Women and minorities manage 17% of the assets of large foundations | News from USA®


By ALEX DANIELS from The Chronicle of Philanthropy, Chronicle of Philanthropy

Less than 20% of assets held by large foundations are invested by outside companies run by women or people of color, according to a report released Thursday.

Commissioned by the Knight Foundation, the report found that 30 of the largest donors have deployed a total of $ 11 billion, or 16.6% of their endowment investments, with businesses controlled by women or people of color.

There are many advantages to using a diverse group of investment managers, said Juan Martinez, Chief Financial Officer of Knight. Various investment managers often invest money in investments that white money managers do not, which can add balance to an investment portfolio. And, he said, paying a variety of asset managers had the benefit of creating wealth among finance professionals who encountered obstacles to success.

In a previous study into the broader field of asset management, Knight found that less than 1% of the roughly $ 70 trillion in assets under management in the United States were managed by various asset management companies. .

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“This sector invests with various managers at a much higher rate than the entire domain,” Martinez said. “But the overall scope is pretty paltry.”

Four funders, Casey Family Programs, Knight Foundation, Silicon Valley Community Foundation, and Tulsa Community Foundation / George Kaiser Family Foundation, each had more than a third of their assets managed by a diversified investment firm. The Tulsa and Kaiser Foundations are separate entities, but George Kaiser is a major donor to the Tulsa Community Foundation. Knight commissioned a similar study last year. This report cannot be directly compared to data from last year, however, as the two studies used different definitions of diversified ownership. In the previous study, an investment firm was considered diverse if it had at least one partner who was a woman or a person of color. The diverse ownership bar in this study was raised to 50% ownership by women or people of color.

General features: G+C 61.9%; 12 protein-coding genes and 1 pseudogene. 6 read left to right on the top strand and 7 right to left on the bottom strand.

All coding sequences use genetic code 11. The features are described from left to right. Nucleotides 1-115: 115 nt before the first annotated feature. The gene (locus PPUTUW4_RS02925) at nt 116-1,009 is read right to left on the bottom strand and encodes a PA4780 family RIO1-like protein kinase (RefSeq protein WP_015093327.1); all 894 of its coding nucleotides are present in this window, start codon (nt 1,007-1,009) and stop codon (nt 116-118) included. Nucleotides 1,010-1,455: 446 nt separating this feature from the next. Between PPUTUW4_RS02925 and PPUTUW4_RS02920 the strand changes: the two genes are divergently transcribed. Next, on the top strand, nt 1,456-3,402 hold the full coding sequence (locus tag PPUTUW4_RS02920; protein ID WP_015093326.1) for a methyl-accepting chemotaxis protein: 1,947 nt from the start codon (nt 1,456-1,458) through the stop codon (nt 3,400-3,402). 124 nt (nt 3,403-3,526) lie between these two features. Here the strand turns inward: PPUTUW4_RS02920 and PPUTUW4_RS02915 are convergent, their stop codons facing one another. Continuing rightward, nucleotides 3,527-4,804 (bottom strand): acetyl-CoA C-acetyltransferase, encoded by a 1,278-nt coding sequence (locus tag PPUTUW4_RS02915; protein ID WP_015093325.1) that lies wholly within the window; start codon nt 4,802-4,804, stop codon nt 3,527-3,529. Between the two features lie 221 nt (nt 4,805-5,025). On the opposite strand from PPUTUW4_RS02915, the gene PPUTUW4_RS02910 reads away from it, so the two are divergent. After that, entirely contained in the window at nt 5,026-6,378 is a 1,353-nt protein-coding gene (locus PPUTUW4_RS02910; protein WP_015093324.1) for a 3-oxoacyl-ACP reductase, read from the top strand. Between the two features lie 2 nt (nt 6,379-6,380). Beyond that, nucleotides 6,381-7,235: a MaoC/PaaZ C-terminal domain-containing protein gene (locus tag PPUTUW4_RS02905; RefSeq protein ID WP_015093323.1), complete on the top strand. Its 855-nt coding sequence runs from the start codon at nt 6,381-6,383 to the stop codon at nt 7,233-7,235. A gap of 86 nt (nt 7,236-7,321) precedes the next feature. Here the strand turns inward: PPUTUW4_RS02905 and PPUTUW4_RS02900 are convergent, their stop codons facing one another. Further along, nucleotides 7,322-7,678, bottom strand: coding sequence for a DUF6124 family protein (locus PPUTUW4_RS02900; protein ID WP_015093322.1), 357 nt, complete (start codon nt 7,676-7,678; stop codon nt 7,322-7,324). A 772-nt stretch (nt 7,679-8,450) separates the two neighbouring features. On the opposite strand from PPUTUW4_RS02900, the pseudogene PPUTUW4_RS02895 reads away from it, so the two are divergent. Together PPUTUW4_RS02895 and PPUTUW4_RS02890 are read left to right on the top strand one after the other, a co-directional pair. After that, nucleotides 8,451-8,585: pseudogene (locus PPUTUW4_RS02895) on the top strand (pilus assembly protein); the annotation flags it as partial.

If the current diversified ownership threshold had been applied to the 25 foundations that participated last year, investments managed by diversified ownership companies would have increased by 1% this year.

The study, conducted by data research firm Global Economics Group, attempted to compile investment data from the 55 largest private, community and operational foundations in the country. As was the case last year, several foundations refused to participate or did not respond to requests for information.

Eight of the donors who declined to participate have their own internal investment teams. The Robert W. Woodruff Foundation, for example, wrote in the comments accompanying the report that it favors “passive strategies and low-cost index replication” that do not require extensive use of external asset managers. .

The Gates Foundation, the largest private philanthropy in the United States with around $ 50 billion in assets, participated, but the study did not identify any assets that the foundation had directed to investment managers led by women or people of color. The foundation only uses external asset managers for “part” of its investment portfolio, the foundation said in comments included in the study.

“While we are grateful that the study draws attention to this very important issue, it does not accurately capture how we manage our portfolio or our commitment to women and minority asset managers.” , wrote the foundation.

The increase in the number of foundations that have responded is a good sign, Knight’s Martinez said.

“They were ready to share data, which we believe is a first step in really addressing this problem in any meaningful way.”

Robert Raben, executive director of the Diverse Asset Managers Initiative, said the foundations had done a poor job of providing data on the diversity of their investment consultants. The initiative is supported by wealthy donors and foundations, including the Ford Foundation and the Rockefeller Brothers Fund, Raben said. The Knight study and the increased participation of larger foundations could encourage more funders to be more open about their diversity efforts.

Raben said, “In a rapidly diversifying country, the opaque, high-stakes, high-dollar realm of asset management is a stubborn reluctant.”

This article was provided to The Associated Press by the Chronicle of Philanthropy. Alex Daniels is a senior reporter at The Chronicle. Email: [email protected] The AP and The Chronicle receive support from the Lilly Endowment for coverage of philanthropy and nonprofit organizations. The AP and the Chronicle are solely responsible for all content. For all of AP’s philanthropic coverage, visit https://apnews.com/hub/philanthropy.

Copyright 2021 The Associated press. All rights reserved. This material may not be published, broadcast, rewritten or redistributed.

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